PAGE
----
As everyone begins to eat, I notice some bruising on Crystal’s jaw. “Oh God. You’re still healing.”
Crystal touches her face. “The changing colors are pretty hard to hide.”
“But you’re okay?”
“Yes,” she confirms, glancing at Mark. “But it’s going to take me a long time to get him to stop worrying.”
“That bastard who helped Ava is still out there somewhere,” Mark all but growls. “I want him caught.”
I wonder if this is what they wanted to see us about. Chris sets his fork down, and seems to feel the same, asking, “What are they doing about it?”
Mark shoves his plate away. “It’s the FBI’s jurisdiction now, and Royce Walker is ex-FBI, which makes him a valuable resource. But this guy has been on the Most Wanted list for years. I’m not confident.”
“He doesn’t want me,” Crystal argues.
“Give it up,” I tell her. “Mark’s going to push this, just like Chris would.”
“What can we do?” Chris asks.
“Nothing,” Mark says. “Or believe me, I’d be calling in a few of the favors you owe me.”
“Should I start the list?”
“How’s your mother, Mark?” I ask, changing the subject before we run out of time.
He reaches over and opens a package of hot mustard Crystal’s struggling with, and then hands it back to her. “Cancer-free and planning the wedding of the century.”
Chris arches a brow. “Big wedding, then, I guess?”
“We’d elope if we could,” Crystal says, “but this has made Dana—Mark’s mom—excited to live again.” She goes on to tell us about the wedding in six months, about her father, and about the most recent media frenzy, with Mark interjecting here and there and the two of them often finishing each other’s sentences. She’s no submissive, for sure, and she works magic on Mark. He’s different, more human.
No. Real. He’s real in ways he had never been before.
I reach for my drink and Crystal’s eyes go wide. “Your ring. Oh my God, it’s gorgeous. Can I look closer?”
“Chris designed it.” I hold out my hand and to my shock, Mark grabs it.
“A rose? A fucking rose? Does he know what they mean?”
“No,” I say steadily. “This isn’t about Rebecca. Chris never read the journals. He refused to invade her privacy.”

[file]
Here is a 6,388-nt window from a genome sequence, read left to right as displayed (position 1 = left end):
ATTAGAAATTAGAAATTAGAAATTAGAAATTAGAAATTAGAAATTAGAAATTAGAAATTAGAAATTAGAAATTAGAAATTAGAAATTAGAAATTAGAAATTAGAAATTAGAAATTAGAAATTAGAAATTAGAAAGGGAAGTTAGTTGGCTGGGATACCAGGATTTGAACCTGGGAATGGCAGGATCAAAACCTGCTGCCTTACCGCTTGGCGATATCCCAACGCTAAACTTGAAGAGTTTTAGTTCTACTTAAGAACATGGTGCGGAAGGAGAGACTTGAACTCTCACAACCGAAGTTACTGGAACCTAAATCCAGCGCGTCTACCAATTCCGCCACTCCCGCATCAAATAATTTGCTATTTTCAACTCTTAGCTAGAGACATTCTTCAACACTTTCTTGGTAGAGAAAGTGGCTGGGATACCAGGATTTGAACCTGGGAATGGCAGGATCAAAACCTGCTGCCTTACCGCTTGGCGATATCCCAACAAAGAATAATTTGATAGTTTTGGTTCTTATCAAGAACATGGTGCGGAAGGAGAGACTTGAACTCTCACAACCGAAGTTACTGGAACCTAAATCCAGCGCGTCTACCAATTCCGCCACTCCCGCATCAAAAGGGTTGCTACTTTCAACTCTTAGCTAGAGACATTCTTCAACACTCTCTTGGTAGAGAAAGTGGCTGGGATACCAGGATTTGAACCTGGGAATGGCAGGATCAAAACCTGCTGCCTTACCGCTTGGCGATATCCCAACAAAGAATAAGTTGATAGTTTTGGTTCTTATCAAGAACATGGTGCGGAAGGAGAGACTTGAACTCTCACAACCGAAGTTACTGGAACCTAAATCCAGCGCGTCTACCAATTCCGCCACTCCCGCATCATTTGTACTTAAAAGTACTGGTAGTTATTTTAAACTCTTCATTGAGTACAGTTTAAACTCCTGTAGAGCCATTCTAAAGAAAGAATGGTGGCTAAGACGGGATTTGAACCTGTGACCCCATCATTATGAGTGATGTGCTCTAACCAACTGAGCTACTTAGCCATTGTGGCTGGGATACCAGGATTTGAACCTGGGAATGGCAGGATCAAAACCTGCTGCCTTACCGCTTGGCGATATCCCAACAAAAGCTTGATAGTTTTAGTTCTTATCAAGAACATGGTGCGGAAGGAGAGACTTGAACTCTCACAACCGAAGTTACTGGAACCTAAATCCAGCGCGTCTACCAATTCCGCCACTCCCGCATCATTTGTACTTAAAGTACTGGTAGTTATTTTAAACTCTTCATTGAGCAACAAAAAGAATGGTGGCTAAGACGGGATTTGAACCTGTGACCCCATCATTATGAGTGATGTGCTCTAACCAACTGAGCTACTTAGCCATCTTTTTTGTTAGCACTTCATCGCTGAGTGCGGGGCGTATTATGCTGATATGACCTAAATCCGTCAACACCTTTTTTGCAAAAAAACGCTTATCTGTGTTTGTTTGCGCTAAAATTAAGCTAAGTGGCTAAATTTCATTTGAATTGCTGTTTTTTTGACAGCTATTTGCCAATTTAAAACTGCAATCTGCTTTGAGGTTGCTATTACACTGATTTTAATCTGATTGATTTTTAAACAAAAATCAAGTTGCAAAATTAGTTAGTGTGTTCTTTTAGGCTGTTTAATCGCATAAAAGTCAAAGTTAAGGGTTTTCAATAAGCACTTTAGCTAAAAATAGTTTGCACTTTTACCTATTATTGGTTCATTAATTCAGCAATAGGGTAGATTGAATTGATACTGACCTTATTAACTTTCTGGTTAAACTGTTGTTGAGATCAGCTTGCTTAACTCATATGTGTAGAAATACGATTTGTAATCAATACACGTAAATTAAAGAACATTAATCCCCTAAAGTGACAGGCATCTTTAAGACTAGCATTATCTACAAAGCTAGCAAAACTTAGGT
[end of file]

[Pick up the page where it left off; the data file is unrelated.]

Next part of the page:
“Yet he chose roses?”
“Yes. They have a special meaning to him and to us.”
“They were my mother’s favorite flower,” Chris interjects. “We’re getting married under rosebushes that she helped plant.”
I’m shocked but pleased that Chris, who is inherently private, has shared something so intimate. But it’s clear Mark is struggling with old demons, and if anyone understands such things, it’s Chris.
Mark’s hands flatten on the table. “Talk about irony.”
Crystal’s hand covers one of Mark’s, a silent question in the action that I don’t expect him to answer.
Not for the first time tonight, Mark surprises me. “Rebecca loved roses,” he replies. “She had rose candles, rose bath wash. Roses everywhere.”
I watch Crystal’s face, afraid this is hurting her, and it is, but what I read in her is his pain. His pain hurts her. She loves him. Deeply. Completely.
“I gave her a rose painting for her wall from my collection,” he continues, and the memory of that painting makes her loss feel very real right now. “I sent her roses to convince her to be my damned submissive,” he adds, his eyes meeting Chris’s. “You were right. I should have walked away from her, and my regret cuts through me like knives every single day.”
“If only I could have seen my own errors when I was discovering yours,” Chris replies, his voice thick, gravelly, affected by Mark, but also the rawness of losing Amber.
I wrap my arm around his, holding onto him, and Crystal and I look at each other, understanding each other in the depth of our glance. Chris and Mark are different, but alike in ways that make me understand how they once were both friends and enemies.
I hope now the rift will be mended.
“I heard about Amber,” Mark says softly. “I’m sorry.”
Oh, yes. This is a much softer Mark—and I believe two women, Rebecca and Crystal, have on some level come together to create this new person I’m seeing.
“Me, too,” Chris says. “And like you, there are things I’d do differently.”
Mark inhales as if he’s trying to push down some emotion, then straightens. “That’s what we wanted to talk to you both about. My mother and father are retiring and plan to travel. Crystal and I have taken over Riptide in New York. I sold my house here, and I sold the club to Tiger. But we’ve decided to keep the gallery and reopen it with a new purpose.”
“What purpose?” Chris asks.
“All proceeds will be donated to your charity.”
Chris and I sit up a bit straighter now. “That could be a substantial amount of money,” Chris points out.
“I hope it will be,” Mark assures him. “Rebecca lost her mother to cancer, and I almost lost mine to it. This is my tribute to a woman I was lucky enough to save, and to one I loved and lost. I can’t bring Rebecca back, but I can make sure she’s never forgotten. I can do something good in her name.”